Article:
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NCA calls for introduction of affordable smartphones


By Fred Yaw Sarpong
The National Communication Authority (NCA), the regulator of the telecom industry is calling for the introduction of affordable smartphones onto the Ghanaian market.
This is to allow majority of Ghanaians to get access to the huge data capacity and also been able to have access to the internet services at their own convenient time.
The Deputy Director General of NCA, Albert Eninful said this in Accra at the launch of the Expresso ACE submarine cable, which stretches from France to South Africa with landing sites in five West African countries, including Ghana.

The US$700 million 17,000km-long cable connects 23 countries and it is owned by a consortium of 19 companies, including Expresso-Dolphin, a partnership of the Expresso Group and Dolphin International.

ACE comes to Ghana as the second largest on the West-African coast, with 5.12terabits/second capacity, to add to the country’s huge capacity of redundant fibre optic capacity from the MTN’s WACS, Glo One, Vodafone’s SAT-3 and the independently-owned Main One.
According to Mr. Eninful the authority is aware that both Nokia and Huawei are expected to introduce affordable smartphones like Nokia Asha 501 and Huawei 4Afrika Ascend W1 onto the market.
He asked both companies to ensure the immediate release of those handsets in Ghana so that more Ghanaians can have access to affordable smartphones and access the internet. ‘Smartphones is expensive in Ghana and majority of Ghanaians are not able to afford them,’ he added.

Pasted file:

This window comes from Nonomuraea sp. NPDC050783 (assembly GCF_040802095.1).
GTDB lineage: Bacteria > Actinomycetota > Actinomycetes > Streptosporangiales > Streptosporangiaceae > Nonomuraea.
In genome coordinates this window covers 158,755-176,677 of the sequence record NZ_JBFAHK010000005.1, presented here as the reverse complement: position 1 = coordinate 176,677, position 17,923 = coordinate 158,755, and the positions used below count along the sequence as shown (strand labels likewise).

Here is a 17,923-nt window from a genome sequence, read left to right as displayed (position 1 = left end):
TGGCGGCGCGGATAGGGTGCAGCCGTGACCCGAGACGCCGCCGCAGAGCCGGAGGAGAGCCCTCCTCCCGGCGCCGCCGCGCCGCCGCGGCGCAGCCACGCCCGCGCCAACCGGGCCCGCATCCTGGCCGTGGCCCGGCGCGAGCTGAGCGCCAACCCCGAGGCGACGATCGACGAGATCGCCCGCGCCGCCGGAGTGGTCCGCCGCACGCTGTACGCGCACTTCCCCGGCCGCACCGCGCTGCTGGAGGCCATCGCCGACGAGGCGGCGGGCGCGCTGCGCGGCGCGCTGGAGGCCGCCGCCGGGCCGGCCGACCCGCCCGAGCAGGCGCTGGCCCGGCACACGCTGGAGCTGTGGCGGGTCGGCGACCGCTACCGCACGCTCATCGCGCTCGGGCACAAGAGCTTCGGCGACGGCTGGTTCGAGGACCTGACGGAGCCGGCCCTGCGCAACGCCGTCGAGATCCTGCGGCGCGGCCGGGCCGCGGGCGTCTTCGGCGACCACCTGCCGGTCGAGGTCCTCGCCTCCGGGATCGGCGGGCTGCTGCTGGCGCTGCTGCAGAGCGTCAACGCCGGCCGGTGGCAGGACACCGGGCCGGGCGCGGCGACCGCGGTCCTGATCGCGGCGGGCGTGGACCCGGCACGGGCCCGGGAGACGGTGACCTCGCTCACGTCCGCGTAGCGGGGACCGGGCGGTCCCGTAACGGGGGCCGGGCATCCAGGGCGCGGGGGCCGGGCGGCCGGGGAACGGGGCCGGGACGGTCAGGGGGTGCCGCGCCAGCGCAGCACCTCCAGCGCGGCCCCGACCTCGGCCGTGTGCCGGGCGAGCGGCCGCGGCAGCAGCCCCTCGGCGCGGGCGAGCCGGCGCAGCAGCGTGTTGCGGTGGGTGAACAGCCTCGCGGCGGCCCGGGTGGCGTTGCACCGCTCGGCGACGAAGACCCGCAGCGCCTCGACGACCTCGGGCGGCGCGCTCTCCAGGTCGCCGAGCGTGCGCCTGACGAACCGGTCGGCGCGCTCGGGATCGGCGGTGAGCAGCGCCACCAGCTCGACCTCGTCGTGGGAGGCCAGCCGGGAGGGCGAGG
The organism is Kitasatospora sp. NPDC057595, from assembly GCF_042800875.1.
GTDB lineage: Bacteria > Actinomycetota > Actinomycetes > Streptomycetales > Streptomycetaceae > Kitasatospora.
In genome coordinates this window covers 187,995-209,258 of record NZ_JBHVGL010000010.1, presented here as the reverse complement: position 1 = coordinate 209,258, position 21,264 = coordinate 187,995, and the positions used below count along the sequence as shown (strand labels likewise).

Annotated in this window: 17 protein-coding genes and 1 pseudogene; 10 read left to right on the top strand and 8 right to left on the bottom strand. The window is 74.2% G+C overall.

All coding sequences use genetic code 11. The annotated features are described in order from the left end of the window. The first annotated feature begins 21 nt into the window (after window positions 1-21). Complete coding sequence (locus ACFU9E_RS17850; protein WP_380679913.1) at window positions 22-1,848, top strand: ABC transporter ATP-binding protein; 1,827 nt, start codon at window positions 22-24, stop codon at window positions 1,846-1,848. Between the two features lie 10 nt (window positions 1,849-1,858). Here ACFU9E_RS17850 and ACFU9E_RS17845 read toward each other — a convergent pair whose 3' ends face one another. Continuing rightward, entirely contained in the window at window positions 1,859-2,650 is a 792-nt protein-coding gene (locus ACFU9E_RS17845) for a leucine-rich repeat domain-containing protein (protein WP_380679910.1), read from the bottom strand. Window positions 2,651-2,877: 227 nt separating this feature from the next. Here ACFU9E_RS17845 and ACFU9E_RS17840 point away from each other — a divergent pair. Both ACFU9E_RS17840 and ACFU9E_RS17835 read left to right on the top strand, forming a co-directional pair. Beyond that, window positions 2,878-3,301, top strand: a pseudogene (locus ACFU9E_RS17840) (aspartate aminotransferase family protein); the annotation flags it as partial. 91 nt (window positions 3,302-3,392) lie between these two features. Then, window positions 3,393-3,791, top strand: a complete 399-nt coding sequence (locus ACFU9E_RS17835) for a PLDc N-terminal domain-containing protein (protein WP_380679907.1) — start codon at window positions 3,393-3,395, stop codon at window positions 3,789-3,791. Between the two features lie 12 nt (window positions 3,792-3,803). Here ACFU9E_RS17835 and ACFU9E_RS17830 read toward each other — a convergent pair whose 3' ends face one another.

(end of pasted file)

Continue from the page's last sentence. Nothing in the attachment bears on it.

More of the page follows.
In Ghana, Samsung mobile is leading the smartphones category in Ghana, far ahead from any other brand.
Meanwhile, Samsung Electronics says it has developed technology that could sit "at the core of fifth generation (5G)", the successor to the fourth generation (4G) mobile communications standard.

The company says its equipment is capable of transmitting data at more than 1Gbps across a distance of up to 2km (1.2 miles).

It suggests that the technology would eventually allow users to stream ultra-high-definition video while on the move. However, one expert says the news needs to be put in context.

Prof Rahim Tafazolli, who heads up the University of Surrey's 5G research efforts, suggests that even if the latest development was used, it would only be "a small part of the larger jigsaw" of technologies needed to deliver 5G.

His words carry weight since his own £35 million project to develop a 5G standard is part-funded by Samsung, according to BBC.


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